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Victory for U of MN SDS in battle against political repression on campus

Commentary by Chris Getowicz |
May 16, 2014
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Minneapolis, MN - Students for a Democratic Society (SDS) at the University of Minnesota won a important victory this week, successfully defending itself from administrative sanctions aimed at SDS for its central role in organizing protests at Condoleezza Rice’s April 17 ‘distinguished lecturer’ speaking event.

SDS urged faculty and community groups to demand the university drop the charges, and after a barrage of phone calls, letters and emails, the administration was forced to do so.

Many of the charges leveled at SDS were alleged ‘violations’ of policies designed to silence free-speech on campus by outlawing the basic necessities of any large protest. As one example, the use of amplified sound on campus is only permissible within a narrow one-hour window on weekdays, and even then only with the appropriate permit, which can take over a month to pass through the university bureaucracy for approval. For going on a march at the end of a rally, protesters can be found in violation of moving from an approved protest area or of being otherwise disruptive to the campus environment. These policies are an attempt to chill student activism.

The charges brought against SDS for organizing a protest are outrageous, given that top university administration have consistently defended Rice’s scheduled speaking event, and $150,000 speaker fee, on the grounds of protecting her “free speech.”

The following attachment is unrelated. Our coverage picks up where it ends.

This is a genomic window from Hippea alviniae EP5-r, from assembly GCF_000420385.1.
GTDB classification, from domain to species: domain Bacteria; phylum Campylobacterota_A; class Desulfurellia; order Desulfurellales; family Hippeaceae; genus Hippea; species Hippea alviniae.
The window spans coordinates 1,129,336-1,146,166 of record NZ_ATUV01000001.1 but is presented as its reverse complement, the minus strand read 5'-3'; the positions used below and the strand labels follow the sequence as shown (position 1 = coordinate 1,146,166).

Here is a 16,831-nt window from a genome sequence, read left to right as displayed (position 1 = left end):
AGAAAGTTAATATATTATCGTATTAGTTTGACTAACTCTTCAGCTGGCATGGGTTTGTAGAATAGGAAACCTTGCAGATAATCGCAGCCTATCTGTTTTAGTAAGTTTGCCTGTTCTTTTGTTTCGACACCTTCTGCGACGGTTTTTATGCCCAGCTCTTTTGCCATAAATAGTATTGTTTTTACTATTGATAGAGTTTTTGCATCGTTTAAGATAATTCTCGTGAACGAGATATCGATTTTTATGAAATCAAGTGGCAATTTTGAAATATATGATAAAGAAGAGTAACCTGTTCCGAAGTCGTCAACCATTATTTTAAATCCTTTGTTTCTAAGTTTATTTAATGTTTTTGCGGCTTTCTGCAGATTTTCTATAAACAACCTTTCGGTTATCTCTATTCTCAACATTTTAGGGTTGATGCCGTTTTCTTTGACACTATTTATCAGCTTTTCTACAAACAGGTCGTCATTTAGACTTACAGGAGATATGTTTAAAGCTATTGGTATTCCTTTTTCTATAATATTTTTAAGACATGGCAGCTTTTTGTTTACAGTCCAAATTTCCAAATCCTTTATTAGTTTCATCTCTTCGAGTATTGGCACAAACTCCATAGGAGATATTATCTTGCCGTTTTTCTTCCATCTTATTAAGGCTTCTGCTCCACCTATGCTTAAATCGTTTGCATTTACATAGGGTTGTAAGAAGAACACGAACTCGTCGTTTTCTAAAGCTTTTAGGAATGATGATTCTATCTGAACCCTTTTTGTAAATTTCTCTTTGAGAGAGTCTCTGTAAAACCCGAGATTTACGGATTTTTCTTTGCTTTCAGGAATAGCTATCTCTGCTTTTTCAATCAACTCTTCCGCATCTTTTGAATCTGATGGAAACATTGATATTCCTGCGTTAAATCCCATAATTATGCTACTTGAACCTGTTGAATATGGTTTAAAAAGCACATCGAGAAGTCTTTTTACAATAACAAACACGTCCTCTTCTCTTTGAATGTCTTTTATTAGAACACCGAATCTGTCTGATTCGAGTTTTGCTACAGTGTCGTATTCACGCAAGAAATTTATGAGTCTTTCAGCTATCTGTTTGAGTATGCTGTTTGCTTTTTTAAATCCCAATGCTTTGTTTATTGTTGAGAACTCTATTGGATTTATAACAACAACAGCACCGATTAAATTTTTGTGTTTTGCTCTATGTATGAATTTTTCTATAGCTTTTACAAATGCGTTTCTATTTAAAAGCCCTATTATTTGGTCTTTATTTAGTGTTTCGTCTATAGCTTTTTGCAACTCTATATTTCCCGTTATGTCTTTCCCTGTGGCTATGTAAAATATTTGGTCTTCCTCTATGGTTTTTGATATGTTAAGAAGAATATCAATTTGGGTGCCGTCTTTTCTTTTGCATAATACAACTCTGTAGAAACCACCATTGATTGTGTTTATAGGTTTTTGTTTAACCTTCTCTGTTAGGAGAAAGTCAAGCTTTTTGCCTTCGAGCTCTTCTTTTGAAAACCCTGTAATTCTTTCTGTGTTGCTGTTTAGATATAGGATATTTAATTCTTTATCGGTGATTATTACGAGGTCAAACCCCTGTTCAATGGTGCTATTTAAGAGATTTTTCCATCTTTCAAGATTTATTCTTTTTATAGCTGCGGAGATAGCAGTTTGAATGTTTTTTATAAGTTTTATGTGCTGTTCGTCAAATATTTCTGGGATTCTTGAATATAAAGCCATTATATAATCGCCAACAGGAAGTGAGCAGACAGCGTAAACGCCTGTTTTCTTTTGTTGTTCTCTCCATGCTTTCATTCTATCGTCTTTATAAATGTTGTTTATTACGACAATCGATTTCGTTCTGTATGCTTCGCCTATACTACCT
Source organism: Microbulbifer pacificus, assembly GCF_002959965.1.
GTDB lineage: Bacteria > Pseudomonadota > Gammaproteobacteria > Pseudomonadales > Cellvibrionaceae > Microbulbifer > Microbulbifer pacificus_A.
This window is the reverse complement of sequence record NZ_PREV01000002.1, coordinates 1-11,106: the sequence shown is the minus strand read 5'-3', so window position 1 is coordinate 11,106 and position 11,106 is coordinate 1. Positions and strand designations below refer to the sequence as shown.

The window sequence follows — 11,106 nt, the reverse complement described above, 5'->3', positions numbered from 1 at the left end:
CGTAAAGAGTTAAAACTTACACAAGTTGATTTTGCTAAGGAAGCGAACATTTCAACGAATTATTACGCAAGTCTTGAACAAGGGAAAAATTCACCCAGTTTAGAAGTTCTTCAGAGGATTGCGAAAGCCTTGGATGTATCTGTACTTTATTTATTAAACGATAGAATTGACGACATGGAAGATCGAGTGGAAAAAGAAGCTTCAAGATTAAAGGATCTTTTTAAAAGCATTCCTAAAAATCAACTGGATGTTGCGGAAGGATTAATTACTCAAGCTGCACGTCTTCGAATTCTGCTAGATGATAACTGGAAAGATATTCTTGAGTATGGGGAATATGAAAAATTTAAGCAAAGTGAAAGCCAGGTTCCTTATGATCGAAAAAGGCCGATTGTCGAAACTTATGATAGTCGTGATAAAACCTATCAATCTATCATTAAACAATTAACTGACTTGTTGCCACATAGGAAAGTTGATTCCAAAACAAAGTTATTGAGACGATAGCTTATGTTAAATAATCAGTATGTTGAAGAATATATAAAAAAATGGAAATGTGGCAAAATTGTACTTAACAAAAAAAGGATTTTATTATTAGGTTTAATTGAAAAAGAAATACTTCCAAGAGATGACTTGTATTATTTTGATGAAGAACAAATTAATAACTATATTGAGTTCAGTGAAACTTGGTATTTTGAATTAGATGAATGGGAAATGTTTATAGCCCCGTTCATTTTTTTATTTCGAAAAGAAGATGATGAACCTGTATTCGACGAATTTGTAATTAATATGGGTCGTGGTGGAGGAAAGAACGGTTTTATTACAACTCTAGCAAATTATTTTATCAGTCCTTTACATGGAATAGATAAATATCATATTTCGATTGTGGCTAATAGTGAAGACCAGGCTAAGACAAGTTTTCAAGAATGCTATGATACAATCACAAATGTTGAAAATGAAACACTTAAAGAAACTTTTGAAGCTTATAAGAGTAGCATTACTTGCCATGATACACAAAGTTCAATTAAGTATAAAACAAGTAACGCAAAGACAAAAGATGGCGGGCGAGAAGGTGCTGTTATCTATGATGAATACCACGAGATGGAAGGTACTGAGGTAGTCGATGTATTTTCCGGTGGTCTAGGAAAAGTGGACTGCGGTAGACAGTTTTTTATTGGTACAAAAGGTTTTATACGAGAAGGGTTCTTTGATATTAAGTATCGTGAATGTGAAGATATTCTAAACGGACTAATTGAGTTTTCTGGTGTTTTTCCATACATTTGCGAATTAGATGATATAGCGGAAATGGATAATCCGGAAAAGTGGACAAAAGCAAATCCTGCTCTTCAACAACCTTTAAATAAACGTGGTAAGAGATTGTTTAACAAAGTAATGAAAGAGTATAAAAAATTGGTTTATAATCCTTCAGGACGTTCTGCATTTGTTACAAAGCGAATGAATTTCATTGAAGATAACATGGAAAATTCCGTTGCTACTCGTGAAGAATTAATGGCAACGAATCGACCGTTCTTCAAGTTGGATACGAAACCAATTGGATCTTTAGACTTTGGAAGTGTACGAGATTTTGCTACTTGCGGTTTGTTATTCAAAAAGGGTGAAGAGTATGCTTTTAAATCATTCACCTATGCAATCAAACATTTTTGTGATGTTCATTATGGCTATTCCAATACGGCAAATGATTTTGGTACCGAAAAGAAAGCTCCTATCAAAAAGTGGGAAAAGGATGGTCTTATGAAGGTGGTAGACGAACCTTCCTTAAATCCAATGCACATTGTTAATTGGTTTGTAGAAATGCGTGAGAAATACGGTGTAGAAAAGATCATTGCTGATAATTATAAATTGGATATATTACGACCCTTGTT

Another important activist group on Minnesota’s campus, Whose Diversity?, is currently being targeted for similar repression. Whose Diversity? is accused of violations to the Student Code of Conduct for protesting university administrators at a public relations event that promoted an artificial image of ‘diversity’ at the University. Whose Diversity? demands substantive, not superficial, diversity, and for articulating this at a public event, ten organizers were charged with being “disruptive” and “failing to comply” with university officials. The punishment for speaking out against university administrators could range from a warning to expulsion and the revocation of degrees

Students for a Democratic Society at the University of Minnesota continues to stand with Whose Diversity? and recognizes their struggle as a struggle of all students for justice, equity and inclusion on campus. The collective efforts of student struggles on campus are united in fighting the repression of administration and recognize a common goal to defend the right to dissent on campus. It is in solidarity that SDS continues to struggle for justice with Whose Diversity? and calls upon the community to engage with and support the fight for equity and inclusion on campus. SDS is asking that its supporters, who were so vital in its successful fight against university repression, now give their full support to the Whose Diversity? organizers who are facing repression.

SDS has sent its thanks its faculty and community supporters who stood with it in fighting against administration repression. Matt Boynton, a University of Minnesota SDS member, said, "More than anything else, we want to recognize this as a major victory and to thank everyone who supported us. We would not have won without the support of faculty, staff and community members. We hope Whose Diversity? organizers will be cleared of their charges and we can all share a victory very soon."

The SDS victory against repression on campus is a major one that will be celebrated as the group carries its work forward to the SDS National Convention, which is being held at the University of Minnesota next fall.